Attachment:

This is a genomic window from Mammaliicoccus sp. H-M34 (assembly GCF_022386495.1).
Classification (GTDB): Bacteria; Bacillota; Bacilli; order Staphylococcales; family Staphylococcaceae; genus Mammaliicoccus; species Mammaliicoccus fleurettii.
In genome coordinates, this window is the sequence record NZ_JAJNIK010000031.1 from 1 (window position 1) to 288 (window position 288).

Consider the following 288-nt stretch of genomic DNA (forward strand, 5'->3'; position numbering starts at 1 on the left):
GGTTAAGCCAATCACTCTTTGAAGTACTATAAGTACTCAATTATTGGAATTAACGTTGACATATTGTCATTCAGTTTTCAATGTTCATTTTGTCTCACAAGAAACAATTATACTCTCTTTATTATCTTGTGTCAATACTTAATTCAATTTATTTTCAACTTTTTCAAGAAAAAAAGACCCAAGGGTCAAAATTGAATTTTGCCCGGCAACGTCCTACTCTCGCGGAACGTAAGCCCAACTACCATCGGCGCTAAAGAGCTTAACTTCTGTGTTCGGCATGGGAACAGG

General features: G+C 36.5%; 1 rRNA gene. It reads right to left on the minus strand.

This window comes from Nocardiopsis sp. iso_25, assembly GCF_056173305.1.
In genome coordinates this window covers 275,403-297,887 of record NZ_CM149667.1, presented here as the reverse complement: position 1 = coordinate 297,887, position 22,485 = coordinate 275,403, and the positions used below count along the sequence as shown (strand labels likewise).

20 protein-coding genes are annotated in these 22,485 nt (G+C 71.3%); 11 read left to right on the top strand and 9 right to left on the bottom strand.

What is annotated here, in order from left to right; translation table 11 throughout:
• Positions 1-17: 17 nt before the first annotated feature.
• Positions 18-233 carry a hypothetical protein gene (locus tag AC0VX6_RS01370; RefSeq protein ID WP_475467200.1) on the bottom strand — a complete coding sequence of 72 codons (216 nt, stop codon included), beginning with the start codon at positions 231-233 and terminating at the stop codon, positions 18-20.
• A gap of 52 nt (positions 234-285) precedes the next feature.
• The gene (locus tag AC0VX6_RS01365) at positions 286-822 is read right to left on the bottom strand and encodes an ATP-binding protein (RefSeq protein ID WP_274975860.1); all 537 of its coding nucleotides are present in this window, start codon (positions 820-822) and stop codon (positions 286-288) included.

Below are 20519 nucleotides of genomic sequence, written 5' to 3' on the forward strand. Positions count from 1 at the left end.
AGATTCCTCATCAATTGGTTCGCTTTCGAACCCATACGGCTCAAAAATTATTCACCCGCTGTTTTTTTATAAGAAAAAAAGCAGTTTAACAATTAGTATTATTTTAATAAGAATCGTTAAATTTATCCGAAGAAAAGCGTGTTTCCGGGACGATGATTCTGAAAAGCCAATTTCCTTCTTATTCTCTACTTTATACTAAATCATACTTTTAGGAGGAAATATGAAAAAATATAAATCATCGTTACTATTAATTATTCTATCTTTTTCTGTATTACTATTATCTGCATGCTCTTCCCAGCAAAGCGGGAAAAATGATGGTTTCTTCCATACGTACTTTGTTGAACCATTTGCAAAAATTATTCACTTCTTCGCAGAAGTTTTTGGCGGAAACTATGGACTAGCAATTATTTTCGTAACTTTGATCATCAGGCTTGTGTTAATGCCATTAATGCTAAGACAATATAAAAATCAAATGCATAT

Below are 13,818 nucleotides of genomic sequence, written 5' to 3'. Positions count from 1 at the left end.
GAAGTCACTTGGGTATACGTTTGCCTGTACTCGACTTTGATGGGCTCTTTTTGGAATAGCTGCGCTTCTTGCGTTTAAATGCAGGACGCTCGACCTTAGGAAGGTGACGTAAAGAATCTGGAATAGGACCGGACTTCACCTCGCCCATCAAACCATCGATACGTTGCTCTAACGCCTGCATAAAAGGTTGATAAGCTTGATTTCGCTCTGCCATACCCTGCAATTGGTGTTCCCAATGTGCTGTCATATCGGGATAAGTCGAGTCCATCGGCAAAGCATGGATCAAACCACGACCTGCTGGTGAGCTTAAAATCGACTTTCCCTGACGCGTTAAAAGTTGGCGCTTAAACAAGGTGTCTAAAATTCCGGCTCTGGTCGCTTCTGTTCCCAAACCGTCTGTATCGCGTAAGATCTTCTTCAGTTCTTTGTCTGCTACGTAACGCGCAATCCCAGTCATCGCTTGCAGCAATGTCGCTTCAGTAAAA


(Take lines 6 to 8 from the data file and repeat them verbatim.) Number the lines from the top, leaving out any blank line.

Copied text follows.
General features: G+C 36.5%; 1 rRNA gene. It reads right to left on the minus strand.

This window comes from Nocardiopsis sp. iso_25, assembly GCF_056173305.1.
In genome coordinates this window covers 275,403-297,887 of record NZ_CM149667.1, presented here as the reverse complement: position 1 = coordinate 297,887, position 22,485 = coordinate 275,403, and the positions used below count along the sequence as shown (strand labels likewise).